While on the plane, team members were studying the characteristics of local cases to get some preparation done. However, they were shocked when they found the seriousness of the epidemic in that country, which was close to the level in Hubei Province.
Equatorial Guinea has a population of 1.3 million, and it had reported 1,043 novel coronavirus cases as of May 25. The COVID-19 incidence rate of Equatorial Guinea reached 0.08 percent, according to the team.
"Unlike Zimbabwe where most cases are inbound, Equatorial Guinea had lots of local infections," said Hu. "Though local doctors had accumulated some experience in treating infected patients when we arrived, they were eager to know how we Chinese doctors treat patients."
During the team's two-week mission, after their field visits and exchanges with local experts in COVID-19 isolation and treatment, the Chinese team suggested effective measures to help the country prevent the spread of the pandemic and offered their peers training on diagnosis and treatment of COVID-19.
The Chinese team made easy-to-understand videos to broadcast on local television and raise public awareness on how to deal with COVID-19.
After a meeting with Chinese doctors, local senior health officials said they are confident to win the battle against COVID-19 because China's experience tells Equatorial Guinea the disease can be controlled. They acknowledged that the key is to manage the source of infection and mobilize the entire population to participate in the prevention campaign.
The Medical Expert Team from China guides La Paz Laboratory in Equatorial Guinea to improve their nucleic acid testing capabilities (COURTESY)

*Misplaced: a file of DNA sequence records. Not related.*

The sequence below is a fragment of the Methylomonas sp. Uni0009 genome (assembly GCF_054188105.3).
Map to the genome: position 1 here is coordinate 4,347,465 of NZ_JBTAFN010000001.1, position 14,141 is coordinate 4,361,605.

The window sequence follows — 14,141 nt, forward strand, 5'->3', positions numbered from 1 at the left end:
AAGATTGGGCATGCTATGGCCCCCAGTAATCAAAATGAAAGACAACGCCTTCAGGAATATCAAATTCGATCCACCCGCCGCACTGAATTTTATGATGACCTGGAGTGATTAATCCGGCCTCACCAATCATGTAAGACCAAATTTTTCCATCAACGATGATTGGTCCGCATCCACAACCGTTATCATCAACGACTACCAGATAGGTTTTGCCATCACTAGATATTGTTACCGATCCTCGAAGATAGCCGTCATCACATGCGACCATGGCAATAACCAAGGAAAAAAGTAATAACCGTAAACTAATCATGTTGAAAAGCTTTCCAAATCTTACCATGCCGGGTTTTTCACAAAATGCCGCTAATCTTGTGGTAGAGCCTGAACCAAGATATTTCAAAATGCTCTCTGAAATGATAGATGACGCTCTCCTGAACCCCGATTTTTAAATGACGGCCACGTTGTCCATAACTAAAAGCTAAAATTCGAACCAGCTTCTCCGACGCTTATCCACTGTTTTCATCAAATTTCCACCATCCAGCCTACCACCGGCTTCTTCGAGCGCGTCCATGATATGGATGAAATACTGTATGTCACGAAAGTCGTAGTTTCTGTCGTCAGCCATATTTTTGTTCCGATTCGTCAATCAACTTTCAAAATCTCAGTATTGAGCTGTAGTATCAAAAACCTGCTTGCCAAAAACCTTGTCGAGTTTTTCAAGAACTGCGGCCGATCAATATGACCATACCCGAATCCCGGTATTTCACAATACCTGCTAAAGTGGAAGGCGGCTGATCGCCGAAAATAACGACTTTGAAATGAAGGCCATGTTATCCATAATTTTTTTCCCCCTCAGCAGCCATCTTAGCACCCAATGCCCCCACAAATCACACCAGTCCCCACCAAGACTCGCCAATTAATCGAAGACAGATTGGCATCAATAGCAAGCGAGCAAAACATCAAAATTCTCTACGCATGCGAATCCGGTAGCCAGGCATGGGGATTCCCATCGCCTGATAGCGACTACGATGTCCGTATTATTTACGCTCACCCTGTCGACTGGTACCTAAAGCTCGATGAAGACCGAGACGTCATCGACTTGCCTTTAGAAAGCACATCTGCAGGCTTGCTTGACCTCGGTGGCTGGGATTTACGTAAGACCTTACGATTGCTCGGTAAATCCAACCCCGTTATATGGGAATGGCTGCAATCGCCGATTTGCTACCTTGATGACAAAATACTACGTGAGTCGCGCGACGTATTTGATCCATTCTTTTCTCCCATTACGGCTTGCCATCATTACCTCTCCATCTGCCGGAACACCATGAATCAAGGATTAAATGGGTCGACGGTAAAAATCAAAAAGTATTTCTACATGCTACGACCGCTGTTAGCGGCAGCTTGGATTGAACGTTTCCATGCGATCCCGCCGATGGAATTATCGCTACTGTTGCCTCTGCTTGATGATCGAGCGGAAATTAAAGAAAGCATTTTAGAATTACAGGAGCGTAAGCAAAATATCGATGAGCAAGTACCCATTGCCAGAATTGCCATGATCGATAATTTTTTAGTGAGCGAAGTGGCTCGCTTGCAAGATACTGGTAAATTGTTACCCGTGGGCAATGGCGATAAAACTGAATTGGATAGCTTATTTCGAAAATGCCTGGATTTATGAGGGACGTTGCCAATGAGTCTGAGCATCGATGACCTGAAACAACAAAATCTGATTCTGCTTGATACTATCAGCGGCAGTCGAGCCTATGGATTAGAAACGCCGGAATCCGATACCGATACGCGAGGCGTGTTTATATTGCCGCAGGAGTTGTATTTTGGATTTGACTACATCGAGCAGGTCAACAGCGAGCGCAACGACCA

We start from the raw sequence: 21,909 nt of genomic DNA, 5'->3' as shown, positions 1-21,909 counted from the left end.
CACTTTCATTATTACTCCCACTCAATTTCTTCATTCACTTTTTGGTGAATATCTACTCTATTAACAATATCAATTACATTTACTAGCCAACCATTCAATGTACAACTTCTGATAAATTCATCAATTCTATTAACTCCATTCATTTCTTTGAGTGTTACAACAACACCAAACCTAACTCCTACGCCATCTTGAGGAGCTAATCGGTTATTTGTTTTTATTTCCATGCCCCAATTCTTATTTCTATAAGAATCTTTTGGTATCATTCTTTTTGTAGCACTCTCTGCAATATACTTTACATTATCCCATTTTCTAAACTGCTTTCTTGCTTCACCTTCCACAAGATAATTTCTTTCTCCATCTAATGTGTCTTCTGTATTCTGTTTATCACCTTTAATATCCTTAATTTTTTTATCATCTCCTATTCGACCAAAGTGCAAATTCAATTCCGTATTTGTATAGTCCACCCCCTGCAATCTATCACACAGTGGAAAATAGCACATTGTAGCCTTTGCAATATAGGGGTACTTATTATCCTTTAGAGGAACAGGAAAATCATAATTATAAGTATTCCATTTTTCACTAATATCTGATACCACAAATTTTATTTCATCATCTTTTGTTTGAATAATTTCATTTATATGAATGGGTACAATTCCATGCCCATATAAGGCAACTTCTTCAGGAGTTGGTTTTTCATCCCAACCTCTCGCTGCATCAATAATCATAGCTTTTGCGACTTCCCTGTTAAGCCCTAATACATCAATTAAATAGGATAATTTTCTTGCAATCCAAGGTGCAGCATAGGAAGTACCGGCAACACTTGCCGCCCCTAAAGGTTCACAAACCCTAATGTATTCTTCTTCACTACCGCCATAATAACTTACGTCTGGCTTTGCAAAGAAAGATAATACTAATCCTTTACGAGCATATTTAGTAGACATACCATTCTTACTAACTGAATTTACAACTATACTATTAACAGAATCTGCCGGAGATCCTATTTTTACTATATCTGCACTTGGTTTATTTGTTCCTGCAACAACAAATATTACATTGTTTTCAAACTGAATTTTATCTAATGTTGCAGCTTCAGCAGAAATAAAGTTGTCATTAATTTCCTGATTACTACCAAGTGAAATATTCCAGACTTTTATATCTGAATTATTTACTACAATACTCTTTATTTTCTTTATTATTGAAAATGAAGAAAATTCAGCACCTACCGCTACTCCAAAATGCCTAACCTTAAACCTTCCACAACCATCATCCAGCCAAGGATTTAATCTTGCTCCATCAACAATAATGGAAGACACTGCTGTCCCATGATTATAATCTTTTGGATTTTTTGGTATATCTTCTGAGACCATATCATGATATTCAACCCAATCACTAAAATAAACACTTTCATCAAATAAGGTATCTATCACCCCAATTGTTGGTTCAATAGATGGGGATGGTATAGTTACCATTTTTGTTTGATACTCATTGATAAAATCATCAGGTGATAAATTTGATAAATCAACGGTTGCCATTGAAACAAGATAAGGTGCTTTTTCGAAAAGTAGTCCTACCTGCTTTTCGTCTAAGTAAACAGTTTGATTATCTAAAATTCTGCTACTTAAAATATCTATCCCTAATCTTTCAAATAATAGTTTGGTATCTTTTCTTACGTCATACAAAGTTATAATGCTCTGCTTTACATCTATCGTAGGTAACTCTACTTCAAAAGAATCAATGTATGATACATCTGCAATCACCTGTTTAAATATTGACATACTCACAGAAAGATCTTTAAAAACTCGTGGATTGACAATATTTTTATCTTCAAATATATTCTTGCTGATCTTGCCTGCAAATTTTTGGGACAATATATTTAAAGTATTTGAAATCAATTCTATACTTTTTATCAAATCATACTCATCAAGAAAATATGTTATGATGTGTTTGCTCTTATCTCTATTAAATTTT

Giving and gaining
When the medical team left Zimbabwe and Equatorial Guinea, they left a document as a gift for their peers - Recommendations on COVID-19 Prevention and Control, which was specifically written for the two countries based on their specific situation and medical service conditions.
Although the Chinese team did experience hardships on their mission, they also gained from an unforgettable and rewarding experience.
"Over the past month in the two countries, we have felt the kindness, diligence and wisdom of their peoples, and the responsibility and professionalism of their medical staff. Such professionalism and dedication really moved me," Hu told ChinAfrica. "I respect them."
In the same way, Chinese doctors won the respect and appreciation from local residents.
According to Zhu Yimin, the team leader and Deputy Director General of the Health Commission of Hunan, what impressed him the most was local people's optimism. Being optimistic was a good attitude to have during these times as it is beneficial to a person's health.
Zhu said returning to China does not mean the end of the medical team's assistance to the two countries.
"We will employ the relevant experience in Hunan to keep constant contact with the professionals for the pandemic control in these two countries.
(Print Edition Title: Healthcare Without Borders)